(Last Updated on : 09/01/2014)
Costumes for Indian men have traditionally comprised the Dhoti
. However the most unique feature of the Indian culture is that every state of the country has its own distinct traditional clothing for men and women. Thus in keeping with this diversity, the traditional costumes for men include Sherwani- Churidar
, Kurta- Pajamas
, Jodhpuris, Angarkha
, Angavastram and Turbans
. These traditional costumes have always been a distinct part of India, and everyone identified each other from the costumes they used to wear.
The dhoti is the typically traditional style of Indian men's wear. It is essentially a rectangular piece of cloth which is wrapped in a rather complex manner around the waist and the legs. As regards the way of wearing a dhoti, there are more than 60 different ways of wearing it. The dhoti is white or cream in colour most of the times. However, black and other darker hues may also be resorted to at times in order to create more vivid and vibrant ensembles. In northern India, it is worn with a Kurta on top, the combination known simply as "Dhoti Kurta".
A churidar is a baggy drawstring trouser that bunches up tightly along the lower calf. Worn traditionally with Kameez or Kurta, its name comes from the word 'Choori' meaning bangles. The bunched folds along the bottom half of the calf gives the effect of several bangles worn together. It is essentially a long-fitting pyjama worn by the North Indian groom. Churidars are usually fine muslins or cottons, in white colour. The traditional churidar is tied with a nara at the waist. A churidar is a perfect accompaniment to sherwanis as well.
Angavastram is pieces of cloth worn during festivals and auspicious events by men in India. This piece was generally wrapped round the waist, more or less in the manner observed on the sculptures of Sanchi, Amaravati
, or Nagarjunikonda, by Brahmin
classes when within the temple or when actually bowing to the deities therein installed. Angavastram is available in pure silk. It can be worn quite well by itself, or along with the matching angavastram draped over the shoulder, one can wear the cotton handloom dhoti with a zari border.
Jodhpuris are one of the most elegant of Indian men's wear. The traditional men's wear are designed with lot of embroidery work like phulkari
, zardoji and other heavy embroidery works, which are different styles of Indian embroidery that have been handed down from generation to generation. Thus embroidery has passed on from the female arena to men's wear as well.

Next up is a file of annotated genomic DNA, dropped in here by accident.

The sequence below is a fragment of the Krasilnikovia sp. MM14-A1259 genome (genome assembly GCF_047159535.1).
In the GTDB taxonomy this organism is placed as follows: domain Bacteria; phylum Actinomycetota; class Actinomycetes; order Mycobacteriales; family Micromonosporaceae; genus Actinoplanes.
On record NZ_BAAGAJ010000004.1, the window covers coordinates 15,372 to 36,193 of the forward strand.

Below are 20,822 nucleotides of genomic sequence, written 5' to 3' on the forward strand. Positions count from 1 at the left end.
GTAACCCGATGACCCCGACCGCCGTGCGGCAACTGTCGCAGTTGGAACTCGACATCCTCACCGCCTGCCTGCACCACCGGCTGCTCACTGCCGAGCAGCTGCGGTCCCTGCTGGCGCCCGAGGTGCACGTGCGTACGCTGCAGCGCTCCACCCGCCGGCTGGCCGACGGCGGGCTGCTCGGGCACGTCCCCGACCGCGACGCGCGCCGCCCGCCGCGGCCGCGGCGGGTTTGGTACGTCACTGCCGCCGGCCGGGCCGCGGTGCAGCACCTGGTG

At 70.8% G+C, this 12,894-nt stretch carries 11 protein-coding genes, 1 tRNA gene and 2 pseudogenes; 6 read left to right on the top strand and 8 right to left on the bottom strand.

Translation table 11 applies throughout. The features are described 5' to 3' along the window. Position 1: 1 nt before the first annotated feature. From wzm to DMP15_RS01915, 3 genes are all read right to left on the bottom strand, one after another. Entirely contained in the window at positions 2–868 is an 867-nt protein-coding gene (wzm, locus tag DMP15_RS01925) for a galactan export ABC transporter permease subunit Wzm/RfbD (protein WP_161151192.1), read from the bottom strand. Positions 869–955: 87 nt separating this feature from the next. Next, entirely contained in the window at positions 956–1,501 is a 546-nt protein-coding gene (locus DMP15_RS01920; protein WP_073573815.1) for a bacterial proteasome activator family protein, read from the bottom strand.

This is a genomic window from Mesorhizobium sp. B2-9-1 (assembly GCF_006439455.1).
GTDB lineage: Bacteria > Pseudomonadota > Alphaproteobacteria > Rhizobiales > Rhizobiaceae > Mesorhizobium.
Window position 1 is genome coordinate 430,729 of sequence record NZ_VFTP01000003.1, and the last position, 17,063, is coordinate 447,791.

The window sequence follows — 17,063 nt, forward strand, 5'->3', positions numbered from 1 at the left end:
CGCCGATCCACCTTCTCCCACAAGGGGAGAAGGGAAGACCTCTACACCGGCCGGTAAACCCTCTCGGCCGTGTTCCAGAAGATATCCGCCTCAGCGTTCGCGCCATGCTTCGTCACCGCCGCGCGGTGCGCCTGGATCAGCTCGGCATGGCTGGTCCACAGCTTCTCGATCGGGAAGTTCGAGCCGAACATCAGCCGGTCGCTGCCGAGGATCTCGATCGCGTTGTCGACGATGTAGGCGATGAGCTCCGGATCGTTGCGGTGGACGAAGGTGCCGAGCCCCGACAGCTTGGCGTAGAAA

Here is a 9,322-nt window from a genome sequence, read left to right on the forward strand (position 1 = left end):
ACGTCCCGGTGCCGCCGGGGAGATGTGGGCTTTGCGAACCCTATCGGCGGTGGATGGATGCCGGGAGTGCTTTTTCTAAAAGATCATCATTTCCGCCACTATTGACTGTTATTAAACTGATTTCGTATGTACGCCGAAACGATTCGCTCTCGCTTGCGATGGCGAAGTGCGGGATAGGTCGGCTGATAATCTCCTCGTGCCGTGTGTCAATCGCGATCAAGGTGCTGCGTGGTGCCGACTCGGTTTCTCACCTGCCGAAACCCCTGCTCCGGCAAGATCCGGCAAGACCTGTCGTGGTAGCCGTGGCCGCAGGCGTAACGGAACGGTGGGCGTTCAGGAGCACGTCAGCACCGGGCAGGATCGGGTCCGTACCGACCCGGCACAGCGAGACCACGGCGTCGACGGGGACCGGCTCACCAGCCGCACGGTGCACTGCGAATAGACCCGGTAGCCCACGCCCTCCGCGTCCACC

Sherwani has a timeless appeal, revealing its elegance as wedding attire. Sherwani is a long coat-like garment worn by men, very similar to an achkan
. It is worn over the Salwar Kameez. The sherwani coat fits close to the body, fastened in the front with buttons, and extends to slightly below knee-length. Sherwanis are usually embroidered or detailed in some way. It attains perfection with the superb fits and rich fabrics, embellished with embroidery that has been inspired by the diverse cultures of India.
Angarkha is a variation of the kurta, which ties in the front and is worn with a churidar- kurta. There are Angarkhas with hand embroidery too.
In the Hindi Language
, the turban is called a pagdi. The turban is a headdress, of Asian origin, consisting of a long scarf wound round the head or an inner hat. The turban comes in many shapes and sizes and the colour of turbans vary, with the cloth's length being up to 45 meters. Early Persians wore a conical cap sometimes encircled by bands of cloth, which may be considered one of the origins of the modern turban.
The Pajama Kurta is another commonly worn traditional dress. The kurta is a long, loose garment which almost reaches the knees. The pyjama is like a drawstring trouser which is light in weight. Materials with a soft fabric are used to make the kurta and pyjama. Though traditionally cotton is used to make the garments, occasionally silk and satin may also be used. The pyjama kurta is an all-rounder, worn both on formal occasions such as Holi
, religious ceremonies etc, as well as casually.
Fashion in India has undergone a constant process of evolution down the ages, from the angarkhas, choga
, sherwani and much more. With the passage of time, the handloom fabric, plain look and simple dressing styles of men have changed vastly. Today men are becoming very fashion conscious especially in urban areas. In rural and semi urban areas men are still adhered to the custom of Dhotis. Thus the Indian fashion scene for men has managed to retain its traditional roots while also adopting a modern outlook.